“The Pretty Girls were forever changed by the storm. Not damaged, they were made better. The storm created stronger, yet gentler women who appreciated new days and each other and the laughter of their children, They were less likely to be tripped up by the trivial, since they knew what a true storm looked like. The children were better, too, for having survived the storm. They seemed kinder and less selfish”. Blabberings by Celeste King Conner
Celebrating the debut of my new favorite Southern author, Celeste King Conner!
Each day of the year, I am thankful of the profound influence and inspiration my Mother brought into my life over the course of the fifty or so years that I was blessed by her earthly presence. And, many of you are aware of the fact that my blog was actually started in my Mother’s memory. A poem entitled Beautiful Gardener was given to her years ago by a friend, and was shared at her funeral in 2010. As a child, I always loved the fact that we got to give Mother presents on her May 5th birthday, and then just a few days following we celebrated Mother’s Day with her. I can remember as a small child Mother picking up her corsage for Mother’s Day from the local florist: white roses were traditional if your Mother were still living and red roses if you Mother was deceased. Mother would often pin a small rose bud from a pink old fashioned rose bush that grew in our yard to my dress as well as to my two sisters’ dresses. Clearly, roses were a huge influence in my life even in early childhood although Mother would not start cultivating her beloved rose garden until years later. I will have to admit that I am not a Rosarian. Most of my experience has been with landscape roses such as Knockouts and Peggy Martin.
When I walked into my backyard on Tuesday, which would have been Mother’s 85th birthday, this rose bush was in full bloom. I cannot take credit for the blooms as it was planted by the previous home owner. I quickly picked each gorgeous bloom and have enjoyed them all week on my dining table.
My Mother collected crystal pieces through the years and in recent years, and some of her most cherished pieces were won at the Northeast Mississippi Rose Society’s annual shows. These elegant rose bowls are from her collection.
Even after her death, the enduring legacy of my Mother’s garden gifts continue. Roses from Mother’s garden were used in my in my niece Alyson McGee Gembala’s bouquet at her wedding in May, 2013.
Mother truly loved peonies and each May I looked forward to the blooms in her garden. She brought these to Dothan on a visit about 10 years ago.
These two blooms were photographed in May, 2014, and now my sister, Claire, can enjoy them.
Last Sunday Wilma Sartin incorporated a few of Mother’s peonies into the flower arrangement for worship services at First United Methodist Church in Pontotoc, Mississippi.
Tracy Kramer, family friend and Rosarian, has even successfully planted some of Mother’s roses into her own garden. Again, her rose legacy is carried on!
Celebrating the many gifts of my Mother’s life. Happy Mother’s Day!
Oak Leaf hydrangea are bursting into bloom in southeast Alabama after the past 10 days of almost ceaseless rain. Nothing thrills me more than the sight of blooming hydrangea! Combining them in arrangements with hosta produces green and white floral design that is classic, simple elegance. My friend, Kathy Cleveland, gives me full “cutting rights” to her lovely garden. I photographed these beautiful blooms a couple of days ago.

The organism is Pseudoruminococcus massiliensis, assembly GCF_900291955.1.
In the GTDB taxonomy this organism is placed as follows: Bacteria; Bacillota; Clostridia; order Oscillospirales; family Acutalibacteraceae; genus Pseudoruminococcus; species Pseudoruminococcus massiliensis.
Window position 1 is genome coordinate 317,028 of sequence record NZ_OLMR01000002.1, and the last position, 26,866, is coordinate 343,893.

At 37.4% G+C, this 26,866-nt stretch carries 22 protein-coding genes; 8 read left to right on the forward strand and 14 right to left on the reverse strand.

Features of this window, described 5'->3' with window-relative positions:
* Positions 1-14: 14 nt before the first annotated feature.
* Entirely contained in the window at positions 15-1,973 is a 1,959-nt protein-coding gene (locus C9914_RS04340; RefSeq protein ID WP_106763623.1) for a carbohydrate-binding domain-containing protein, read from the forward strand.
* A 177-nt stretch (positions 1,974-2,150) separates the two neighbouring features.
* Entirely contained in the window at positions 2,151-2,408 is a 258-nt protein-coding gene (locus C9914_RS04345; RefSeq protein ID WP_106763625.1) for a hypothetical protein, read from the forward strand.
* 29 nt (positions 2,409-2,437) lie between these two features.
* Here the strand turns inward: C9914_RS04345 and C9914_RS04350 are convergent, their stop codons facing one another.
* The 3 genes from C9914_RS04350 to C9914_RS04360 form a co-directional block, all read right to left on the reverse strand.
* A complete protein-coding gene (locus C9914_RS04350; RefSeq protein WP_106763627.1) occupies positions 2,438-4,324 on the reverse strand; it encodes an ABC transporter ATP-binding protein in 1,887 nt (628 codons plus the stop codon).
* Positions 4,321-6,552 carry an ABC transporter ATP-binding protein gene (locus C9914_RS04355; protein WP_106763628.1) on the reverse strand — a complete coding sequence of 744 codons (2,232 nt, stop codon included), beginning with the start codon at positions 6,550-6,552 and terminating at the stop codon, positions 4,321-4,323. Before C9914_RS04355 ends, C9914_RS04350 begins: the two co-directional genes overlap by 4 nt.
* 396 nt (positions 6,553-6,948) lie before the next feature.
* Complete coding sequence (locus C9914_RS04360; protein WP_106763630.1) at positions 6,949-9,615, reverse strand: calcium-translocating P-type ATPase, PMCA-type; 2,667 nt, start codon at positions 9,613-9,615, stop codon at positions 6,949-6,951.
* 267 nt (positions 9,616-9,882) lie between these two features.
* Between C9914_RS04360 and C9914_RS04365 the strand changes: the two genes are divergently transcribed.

Newton was invaluable in helping me clip hydrangea and hosta ..
Another friend, Debbie Hundley, loaned me this gorgeous French styled container that I couldn’t wait to use- a perfect vessel for the hydrangea and hosta.
Try this simple combination for a quick tablescape that will be the star of your next dinner party!
Celebrating the joy of our risen Savior! Mary Nita and Darrell Smith’s Easter display and beautifully landscaped yard (shown in the next four photographs) are reminders of the beauty and simplicity of the gospel..
My friend, Lisa Williams, of Good Eye Girl Photography, shared the next two captivating photographs that were made at Gaucho Farms a few weeks ago.
Celebrating the gifts of our omnipresent God bursting forth today in nature and in every living thing…
This beautiful resurrection message from Ann Voskamp reminds me of the many reasons we celebrate today:
“You took fire so we could walk free. You took violence so we could be victors. You took hell so we could be healed.
Sin hurt You far deeper than the spikes.
And You let the horrors of satan take a swipe at You so that all horrific sin could be wiped clean.
And You knew it all along.
You were conceived into skin for the Cross — the cave of that manger beginning glimpsing the cave of Your Messiah, martyred endings.
You who had no beginning, You were born for this, for the blood –
that we might be reborn to life.”
Wishing you the joys of Easter!
Everywhere it’s suddenly spring here in south Alabama – from the fresh infusion of the rich colors of daffodils, tulips, forsythia, and azaleas to the monochromatic whites and pale pinks of Bradford Pear and cherry trees, “all nature sings”! What a glorious weekend to celebrate the power of Christ’s resurrection this Easter season brings.
Japanese maple blooms have been spectacular this season.. I spotted this towering Star Magnolia a few weeks ago. These pictures simply do not do it justice. I did manage to introduce myself to the home’s owner, and I think I might just have “cutting rights” in the future! Lakewood Design Group is well known for their combinations of tulips and pansies each spring in both residential and commercial areas. I look forward to their stunning spring displays of color each spring.